It so happened once that one of my boy cousins had forgotten to pack his shoes when visiting us. I happened to have a spare pair of brown shoes which I offered to loan to him for that day. His response was astounding.
“Chi! These are girl shoes! I won’t wear them!”
And they weren’t even pink.
It did not matter to him that a total stranger on the road, not acquainted with our circumstances, will not guess that the shoes he is wearing belong to a girl; it was the fact that he himself had possession of that knowledge that irked him the most.
Likewise, there are times when I am capable of doing a job, but am denied that chance simply because I’m a girl. There might be numerous shopping bags to carry, exceeding the capacity of my brother’s two arms and still I would not be allowed to help the poor boy.
They would say, “Being a boy, you should learn to do all this and become strong.” And against my will I’d have to witness him lugging three bags in each hand up two flights of stairs, while I follow with one measly bag, despite being able to carry the same amount.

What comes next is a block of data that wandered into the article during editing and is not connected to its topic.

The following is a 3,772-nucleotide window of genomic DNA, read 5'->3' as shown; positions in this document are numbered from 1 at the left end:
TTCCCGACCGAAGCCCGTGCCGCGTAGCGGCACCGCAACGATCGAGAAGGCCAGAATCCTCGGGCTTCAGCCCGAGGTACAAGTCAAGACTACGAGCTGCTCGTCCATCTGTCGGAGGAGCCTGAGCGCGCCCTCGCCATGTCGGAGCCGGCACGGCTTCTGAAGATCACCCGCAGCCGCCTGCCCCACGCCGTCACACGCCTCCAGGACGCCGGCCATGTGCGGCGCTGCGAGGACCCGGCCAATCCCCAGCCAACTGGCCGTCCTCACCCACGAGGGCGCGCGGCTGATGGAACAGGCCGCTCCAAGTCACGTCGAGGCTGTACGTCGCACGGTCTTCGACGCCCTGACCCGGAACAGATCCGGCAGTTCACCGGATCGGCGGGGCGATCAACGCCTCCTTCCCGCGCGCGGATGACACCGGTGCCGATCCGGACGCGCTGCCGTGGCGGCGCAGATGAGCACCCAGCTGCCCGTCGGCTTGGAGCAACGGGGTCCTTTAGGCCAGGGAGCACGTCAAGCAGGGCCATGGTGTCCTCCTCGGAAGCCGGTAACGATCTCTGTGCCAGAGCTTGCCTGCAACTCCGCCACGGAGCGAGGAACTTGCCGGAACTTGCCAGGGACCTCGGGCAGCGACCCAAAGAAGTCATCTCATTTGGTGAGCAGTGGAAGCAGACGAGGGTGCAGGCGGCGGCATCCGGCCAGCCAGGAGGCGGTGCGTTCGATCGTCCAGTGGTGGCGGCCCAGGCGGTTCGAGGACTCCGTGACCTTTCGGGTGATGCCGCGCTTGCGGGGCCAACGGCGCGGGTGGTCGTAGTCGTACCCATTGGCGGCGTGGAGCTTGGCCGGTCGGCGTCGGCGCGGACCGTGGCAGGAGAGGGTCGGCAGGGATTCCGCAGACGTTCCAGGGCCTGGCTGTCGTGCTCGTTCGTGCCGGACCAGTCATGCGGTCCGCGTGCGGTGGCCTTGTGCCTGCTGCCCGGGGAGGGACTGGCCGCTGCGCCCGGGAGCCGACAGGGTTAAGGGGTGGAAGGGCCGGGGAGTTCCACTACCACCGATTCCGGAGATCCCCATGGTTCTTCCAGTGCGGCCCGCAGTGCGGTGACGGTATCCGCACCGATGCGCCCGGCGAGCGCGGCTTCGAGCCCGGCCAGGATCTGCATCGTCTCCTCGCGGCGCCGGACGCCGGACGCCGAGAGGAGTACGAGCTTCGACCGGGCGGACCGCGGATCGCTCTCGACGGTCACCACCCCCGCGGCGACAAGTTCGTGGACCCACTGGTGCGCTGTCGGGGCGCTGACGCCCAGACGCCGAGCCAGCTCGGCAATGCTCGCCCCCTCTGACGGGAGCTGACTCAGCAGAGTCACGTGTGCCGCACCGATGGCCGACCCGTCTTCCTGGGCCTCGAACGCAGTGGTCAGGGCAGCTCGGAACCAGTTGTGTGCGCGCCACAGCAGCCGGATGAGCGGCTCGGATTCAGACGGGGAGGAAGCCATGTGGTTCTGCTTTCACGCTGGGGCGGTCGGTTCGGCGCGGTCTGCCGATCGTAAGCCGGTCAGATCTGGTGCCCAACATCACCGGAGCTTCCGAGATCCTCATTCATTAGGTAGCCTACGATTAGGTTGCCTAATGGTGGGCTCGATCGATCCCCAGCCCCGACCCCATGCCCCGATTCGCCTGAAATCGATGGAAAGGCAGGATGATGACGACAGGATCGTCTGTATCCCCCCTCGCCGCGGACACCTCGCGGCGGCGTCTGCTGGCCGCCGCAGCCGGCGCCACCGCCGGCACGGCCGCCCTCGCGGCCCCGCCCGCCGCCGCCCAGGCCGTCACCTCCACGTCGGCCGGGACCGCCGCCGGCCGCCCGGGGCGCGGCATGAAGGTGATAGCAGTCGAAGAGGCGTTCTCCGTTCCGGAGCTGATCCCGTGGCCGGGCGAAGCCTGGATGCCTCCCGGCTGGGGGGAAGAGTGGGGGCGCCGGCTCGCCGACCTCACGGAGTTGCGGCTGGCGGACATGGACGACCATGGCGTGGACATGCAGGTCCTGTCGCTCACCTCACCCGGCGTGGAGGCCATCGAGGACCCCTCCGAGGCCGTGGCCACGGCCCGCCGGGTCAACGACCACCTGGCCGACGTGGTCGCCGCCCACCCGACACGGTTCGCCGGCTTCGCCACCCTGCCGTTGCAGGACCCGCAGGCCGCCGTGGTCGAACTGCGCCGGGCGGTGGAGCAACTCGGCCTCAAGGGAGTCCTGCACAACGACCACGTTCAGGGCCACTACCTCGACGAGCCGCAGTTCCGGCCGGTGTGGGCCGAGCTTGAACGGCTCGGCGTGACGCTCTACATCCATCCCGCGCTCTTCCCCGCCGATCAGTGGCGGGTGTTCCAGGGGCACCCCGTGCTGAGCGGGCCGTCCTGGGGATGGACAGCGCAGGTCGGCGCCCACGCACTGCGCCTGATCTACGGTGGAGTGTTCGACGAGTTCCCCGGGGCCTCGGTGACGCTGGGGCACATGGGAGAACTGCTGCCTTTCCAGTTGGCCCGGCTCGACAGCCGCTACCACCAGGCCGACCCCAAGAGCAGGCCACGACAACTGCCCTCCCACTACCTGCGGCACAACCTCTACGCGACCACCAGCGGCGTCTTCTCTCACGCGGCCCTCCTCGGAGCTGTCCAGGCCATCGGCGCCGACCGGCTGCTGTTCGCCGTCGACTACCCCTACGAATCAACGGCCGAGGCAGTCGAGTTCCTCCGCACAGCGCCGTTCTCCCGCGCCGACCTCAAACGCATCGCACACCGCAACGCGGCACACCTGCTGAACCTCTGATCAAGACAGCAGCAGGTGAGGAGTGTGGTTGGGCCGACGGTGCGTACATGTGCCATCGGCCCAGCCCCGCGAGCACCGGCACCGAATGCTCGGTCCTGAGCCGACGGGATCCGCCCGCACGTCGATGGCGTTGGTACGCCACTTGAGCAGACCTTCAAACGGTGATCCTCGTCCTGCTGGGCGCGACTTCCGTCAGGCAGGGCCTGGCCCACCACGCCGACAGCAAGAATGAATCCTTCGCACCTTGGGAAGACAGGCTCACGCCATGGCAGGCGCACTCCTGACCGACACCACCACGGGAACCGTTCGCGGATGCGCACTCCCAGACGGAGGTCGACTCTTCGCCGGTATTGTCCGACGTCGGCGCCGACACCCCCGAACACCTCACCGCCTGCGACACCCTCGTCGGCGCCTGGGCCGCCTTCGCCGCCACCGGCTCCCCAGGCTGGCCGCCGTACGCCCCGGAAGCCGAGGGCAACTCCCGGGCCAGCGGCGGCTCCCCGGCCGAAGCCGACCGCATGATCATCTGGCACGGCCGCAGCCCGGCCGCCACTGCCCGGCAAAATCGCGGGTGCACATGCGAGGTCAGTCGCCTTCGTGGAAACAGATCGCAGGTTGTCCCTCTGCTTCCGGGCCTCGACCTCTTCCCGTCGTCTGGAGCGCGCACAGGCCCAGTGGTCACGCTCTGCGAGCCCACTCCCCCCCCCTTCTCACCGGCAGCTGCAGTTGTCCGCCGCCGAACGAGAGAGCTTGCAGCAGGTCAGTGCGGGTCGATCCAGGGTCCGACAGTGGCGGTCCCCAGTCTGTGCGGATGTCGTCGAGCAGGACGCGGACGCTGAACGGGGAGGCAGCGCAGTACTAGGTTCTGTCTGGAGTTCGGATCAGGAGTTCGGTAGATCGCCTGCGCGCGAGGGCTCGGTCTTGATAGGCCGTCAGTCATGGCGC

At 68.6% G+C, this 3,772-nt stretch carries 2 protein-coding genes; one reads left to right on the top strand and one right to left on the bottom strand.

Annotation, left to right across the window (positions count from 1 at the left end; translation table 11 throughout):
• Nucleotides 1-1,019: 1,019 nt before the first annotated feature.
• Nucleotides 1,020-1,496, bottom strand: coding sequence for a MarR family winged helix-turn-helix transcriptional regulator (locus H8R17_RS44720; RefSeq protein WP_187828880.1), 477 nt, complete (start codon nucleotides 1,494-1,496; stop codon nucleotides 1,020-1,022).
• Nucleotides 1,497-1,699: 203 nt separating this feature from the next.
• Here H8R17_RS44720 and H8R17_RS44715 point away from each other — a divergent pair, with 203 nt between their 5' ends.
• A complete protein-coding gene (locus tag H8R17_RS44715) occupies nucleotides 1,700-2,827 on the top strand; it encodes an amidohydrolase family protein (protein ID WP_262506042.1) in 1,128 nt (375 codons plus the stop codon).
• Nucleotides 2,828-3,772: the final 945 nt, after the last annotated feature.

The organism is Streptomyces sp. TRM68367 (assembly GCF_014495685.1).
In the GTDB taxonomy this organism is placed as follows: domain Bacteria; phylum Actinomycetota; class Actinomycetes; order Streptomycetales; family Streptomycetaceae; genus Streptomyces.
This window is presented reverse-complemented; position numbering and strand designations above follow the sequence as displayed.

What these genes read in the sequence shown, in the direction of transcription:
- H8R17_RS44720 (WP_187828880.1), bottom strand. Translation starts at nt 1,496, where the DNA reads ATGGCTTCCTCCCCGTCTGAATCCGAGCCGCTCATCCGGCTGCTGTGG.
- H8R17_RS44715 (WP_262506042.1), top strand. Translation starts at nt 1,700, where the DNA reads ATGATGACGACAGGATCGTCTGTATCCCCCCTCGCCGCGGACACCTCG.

Although my nucleated family is quite modern, it is not so with my extended relatives. All gatherings of cousins over holidays see the girls helping with the cooking and washing and mopping and sweeping and clothes- drying and whatnot, while the boys are fawned over and attended to.
Imagine my vicious glee when one of my uncles decided enough was enough, and when the washing machine broke down, flooding the house with soapy water, ordered all the boys to mop it up while the girls watched them with ice cream sundaes. Oh, they blew it off and said, “How hard can it be?” until they were slipping around on the floor, struggling furiously to drag the mop across the floor in one smooth motion.
There are no such things as “girl” things and “boy” things.
If you can lift weights and ride a motorcycle, so can I.
If I can cook and accessorize, then so can you.
If I can be “boyish” then you can be “girlish”.
If I can be what I am, then so can everyone.